Beethoven in the park
Friday, 26 June 2020
From 7:00 PMuntil approximately 9:00 PM
Park of the Brunszvik Castle,
HUF 4,500 / 3,500 / 2,500

Beethoven in the park

Ludwig van Beethoven Symphony No. 4 in B-flat major, op. 60
Ludwig van Beethoven Ah, perfido! – concert aria, op. 65
Ludwig van Beethoven Symphony No. 3 in E-flat major (“Eroica”)
Ildikó Megyimórecz soprano
Zsolt Hamar composer

Rain date: Sunday, 28 June



250th anniversary of the birth of the composer For more than 60 years in the town of Martonvásár, the Hungarian National Philharmonic Orchestra’s concert series Beethoven in the Park has provided an unrivalled classical music experience for the summer season.

This year’s event – the 62nd – promises to be a truly special occasion. We will pay tribute to the 250th birthday of the Viennese maestro as part of Martonvásár’s Beethoven Anniversary Year programmes. On this celebratory occasion, the audience will enjoy the composer’s remarkable works across five nights, instead of the usual three.

And with the help of some prestigious Hungarian solo performers, all nine of Beethoven’s symphonies will be performed in Brunswick Castle’s beautiful park. The conductor for the concerts will be Zsolt Hamar, the musical director of the Hungarian National Philharmonic Orchestra.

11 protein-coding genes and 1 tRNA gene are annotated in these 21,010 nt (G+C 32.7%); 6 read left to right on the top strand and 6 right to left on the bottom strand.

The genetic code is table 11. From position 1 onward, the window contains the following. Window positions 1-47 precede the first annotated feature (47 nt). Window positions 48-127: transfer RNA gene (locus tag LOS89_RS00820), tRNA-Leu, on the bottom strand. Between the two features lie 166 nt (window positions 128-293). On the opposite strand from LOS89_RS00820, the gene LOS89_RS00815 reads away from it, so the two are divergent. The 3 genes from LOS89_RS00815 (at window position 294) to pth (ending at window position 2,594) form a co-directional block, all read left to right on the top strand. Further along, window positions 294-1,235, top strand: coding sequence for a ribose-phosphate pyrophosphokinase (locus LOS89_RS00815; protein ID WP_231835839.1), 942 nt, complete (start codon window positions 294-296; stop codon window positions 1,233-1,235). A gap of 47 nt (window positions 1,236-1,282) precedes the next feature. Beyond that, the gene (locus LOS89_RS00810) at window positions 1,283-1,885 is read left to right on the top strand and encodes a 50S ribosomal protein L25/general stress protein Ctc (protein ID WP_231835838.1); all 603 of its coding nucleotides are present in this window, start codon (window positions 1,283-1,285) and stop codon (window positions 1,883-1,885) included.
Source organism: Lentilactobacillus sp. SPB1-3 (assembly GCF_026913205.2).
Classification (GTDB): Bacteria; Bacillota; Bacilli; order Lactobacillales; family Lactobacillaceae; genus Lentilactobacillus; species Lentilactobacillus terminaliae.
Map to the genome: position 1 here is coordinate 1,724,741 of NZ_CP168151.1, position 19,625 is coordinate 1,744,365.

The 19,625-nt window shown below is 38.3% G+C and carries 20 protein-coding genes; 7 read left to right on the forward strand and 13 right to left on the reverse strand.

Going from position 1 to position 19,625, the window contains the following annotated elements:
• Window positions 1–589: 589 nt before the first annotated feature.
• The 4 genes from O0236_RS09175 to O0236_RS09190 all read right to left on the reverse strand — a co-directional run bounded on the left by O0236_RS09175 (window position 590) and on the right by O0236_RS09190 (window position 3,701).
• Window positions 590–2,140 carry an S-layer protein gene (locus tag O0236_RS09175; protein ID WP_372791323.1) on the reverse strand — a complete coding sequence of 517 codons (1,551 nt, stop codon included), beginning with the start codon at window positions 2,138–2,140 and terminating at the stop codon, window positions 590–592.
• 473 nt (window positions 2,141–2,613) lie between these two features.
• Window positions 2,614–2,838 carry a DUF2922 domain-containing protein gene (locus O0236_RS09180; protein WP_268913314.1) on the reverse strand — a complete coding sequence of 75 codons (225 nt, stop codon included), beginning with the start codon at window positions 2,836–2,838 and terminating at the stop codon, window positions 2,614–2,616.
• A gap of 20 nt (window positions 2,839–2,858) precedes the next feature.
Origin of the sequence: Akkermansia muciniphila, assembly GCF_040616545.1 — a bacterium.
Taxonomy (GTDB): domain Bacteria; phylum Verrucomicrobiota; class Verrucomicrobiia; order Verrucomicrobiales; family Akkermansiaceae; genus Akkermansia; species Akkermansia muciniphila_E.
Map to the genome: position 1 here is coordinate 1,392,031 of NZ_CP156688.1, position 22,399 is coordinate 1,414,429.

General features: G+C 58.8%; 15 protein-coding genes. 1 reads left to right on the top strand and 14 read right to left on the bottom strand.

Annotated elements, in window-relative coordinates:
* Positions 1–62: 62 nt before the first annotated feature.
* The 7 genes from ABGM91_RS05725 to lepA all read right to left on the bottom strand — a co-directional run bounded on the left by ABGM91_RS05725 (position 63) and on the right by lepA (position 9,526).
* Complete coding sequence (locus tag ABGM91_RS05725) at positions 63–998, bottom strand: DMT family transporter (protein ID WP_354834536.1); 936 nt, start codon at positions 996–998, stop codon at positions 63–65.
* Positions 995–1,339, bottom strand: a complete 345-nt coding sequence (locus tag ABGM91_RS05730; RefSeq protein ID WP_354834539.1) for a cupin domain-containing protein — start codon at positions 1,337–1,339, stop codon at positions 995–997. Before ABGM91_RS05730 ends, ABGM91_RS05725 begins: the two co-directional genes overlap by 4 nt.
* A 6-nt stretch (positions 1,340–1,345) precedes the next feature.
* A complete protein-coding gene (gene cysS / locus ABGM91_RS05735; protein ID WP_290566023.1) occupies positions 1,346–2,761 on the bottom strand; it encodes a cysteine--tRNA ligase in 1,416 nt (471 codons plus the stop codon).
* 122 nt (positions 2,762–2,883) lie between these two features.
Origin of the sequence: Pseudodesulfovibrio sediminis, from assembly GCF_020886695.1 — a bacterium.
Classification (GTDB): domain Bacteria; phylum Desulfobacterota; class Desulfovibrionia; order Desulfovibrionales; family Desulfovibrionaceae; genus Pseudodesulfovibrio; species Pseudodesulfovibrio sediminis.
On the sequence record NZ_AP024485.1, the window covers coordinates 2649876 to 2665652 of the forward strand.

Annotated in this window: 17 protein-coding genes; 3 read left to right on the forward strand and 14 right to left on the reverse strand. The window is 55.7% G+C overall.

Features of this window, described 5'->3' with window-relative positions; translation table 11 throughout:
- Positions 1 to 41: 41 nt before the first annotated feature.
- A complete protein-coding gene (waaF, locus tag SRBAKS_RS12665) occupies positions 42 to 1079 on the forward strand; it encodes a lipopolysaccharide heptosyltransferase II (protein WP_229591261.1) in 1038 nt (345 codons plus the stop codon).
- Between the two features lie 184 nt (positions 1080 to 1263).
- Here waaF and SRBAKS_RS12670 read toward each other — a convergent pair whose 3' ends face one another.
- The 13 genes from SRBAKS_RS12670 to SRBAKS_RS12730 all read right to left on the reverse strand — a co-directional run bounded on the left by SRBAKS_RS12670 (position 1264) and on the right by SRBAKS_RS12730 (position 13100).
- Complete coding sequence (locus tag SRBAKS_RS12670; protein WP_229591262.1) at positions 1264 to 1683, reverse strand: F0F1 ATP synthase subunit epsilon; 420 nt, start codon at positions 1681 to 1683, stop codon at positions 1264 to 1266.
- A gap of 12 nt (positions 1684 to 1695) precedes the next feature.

Composed in 1806, Beethoven’s Symphony No. 4 is remarkably diverse. The introduction to the first movement almost allows a glimpse into the creative process, conveying how the composer struggled to find the starting theme of the rapid passage. Over the course of the work, Beethoven gleefully plays with stubbornly recurring rhythmic formulas and deceptive shifts in emphasis. The concert aria Ah! perfido was first performed in 1796, in Leipzig. Consisting of a recitative and an aria, the dramatic scena depicts the anguish of a woman who has been abandoned by her beloved.

The four movements of the Symphony No. 3, which was composed between 1802 and 1804, could be the portrait of a hero. The opening movement of the first movement returns in gloriously transfigured form at its end. This is followed by a scherzo, a funeral march and, finally, a movement of variations – including one in a Hungarian verbunkos style – on a German dance, tune. Beethoven originally subtitled the symphony „Buonaparte”, but changed this to Eroica after Napoleon crowned himself emperor.